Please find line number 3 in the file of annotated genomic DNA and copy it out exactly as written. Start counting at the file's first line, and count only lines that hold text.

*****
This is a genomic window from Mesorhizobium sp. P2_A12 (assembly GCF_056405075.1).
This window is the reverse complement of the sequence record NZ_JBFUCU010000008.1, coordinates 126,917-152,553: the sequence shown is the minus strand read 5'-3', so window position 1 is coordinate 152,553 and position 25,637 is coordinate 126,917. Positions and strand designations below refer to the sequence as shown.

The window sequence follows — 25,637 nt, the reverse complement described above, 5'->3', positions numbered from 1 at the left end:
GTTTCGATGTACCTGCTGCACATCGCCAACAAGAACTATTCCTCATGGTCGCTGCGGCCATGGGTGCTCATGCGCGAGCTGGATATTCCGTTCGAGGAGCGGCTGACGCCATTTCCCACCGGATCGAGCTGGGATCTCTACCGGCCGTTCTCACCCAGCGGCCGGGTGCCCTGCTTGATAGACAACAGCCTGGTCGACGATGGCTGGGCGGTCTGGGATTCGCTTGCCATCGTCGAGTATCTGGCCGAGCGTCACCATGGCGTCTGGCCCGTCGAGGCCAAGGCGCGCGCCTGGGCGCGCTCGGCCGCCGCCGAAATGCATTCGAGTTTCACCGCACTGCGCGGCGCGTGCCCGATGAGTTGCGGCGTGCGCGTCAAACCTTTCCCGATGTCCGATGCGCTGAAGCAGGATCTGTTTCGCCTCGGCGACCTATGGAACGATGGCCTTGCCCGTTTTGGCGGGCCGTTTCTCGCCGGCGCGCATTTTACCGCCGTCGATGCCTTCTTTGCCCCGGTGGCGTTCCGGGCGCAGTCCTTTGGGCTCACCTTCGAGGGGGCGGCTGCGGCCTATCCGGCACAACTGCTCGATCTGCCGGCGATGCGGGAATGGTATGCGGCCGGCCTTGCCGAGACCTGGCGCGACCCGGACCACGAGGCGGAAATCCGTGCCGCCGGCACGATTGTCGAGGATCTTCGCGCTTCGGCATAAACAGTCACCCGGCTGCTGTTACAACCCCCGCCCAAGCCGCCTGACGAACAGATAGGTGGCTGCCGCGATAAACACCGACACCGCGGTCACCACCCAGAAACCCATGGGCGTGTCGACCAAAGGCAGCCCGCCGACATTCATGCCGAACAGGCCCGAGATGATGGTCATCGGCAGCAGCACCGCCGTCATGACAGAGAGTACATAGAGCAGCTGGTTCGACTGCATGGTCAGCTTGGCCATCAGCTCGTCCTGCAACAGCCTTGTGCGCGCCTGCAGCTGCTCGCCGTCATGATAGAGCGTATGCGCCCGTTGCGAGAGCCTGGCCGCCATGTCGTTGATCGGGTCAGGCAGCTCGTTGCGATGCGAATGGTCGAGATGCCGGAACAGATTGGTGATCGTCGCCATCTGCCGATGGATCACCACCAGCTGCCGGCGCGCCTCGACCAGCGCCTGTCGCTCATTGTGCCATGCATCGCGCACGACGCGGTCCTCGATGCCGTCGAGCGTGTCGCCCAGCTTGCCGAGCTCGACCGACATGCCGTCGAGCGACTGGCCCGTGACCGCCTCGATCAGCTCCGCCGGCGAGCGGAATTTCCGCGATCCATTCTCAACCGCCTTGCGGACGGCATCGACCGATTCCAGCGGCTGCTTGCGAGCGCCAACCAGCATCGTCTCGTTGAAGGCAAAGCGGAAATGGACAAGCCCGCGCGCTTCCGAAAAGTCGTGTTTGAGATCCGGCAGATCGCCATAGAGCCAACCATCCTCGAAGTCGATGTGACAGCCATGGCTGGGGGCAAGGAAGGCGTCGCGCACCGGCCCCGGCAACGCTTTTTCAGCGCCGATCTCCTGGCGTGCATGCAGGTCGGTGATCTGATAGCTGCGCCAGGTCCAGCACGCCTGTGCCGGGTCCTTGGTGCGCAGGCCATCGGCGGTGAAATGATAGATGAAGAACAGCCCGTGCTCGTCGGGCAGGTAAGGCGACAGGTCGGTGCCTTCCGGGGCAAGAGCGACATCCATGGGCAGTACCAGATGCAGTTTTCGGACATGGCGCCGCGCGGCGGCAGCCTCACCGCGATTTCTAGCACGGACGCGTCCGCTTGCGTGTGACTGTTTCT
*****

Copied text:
The window sequence follows — 25,637 nt, the reverse complement described above, 5'->3', positions numbered from 1 at the left end: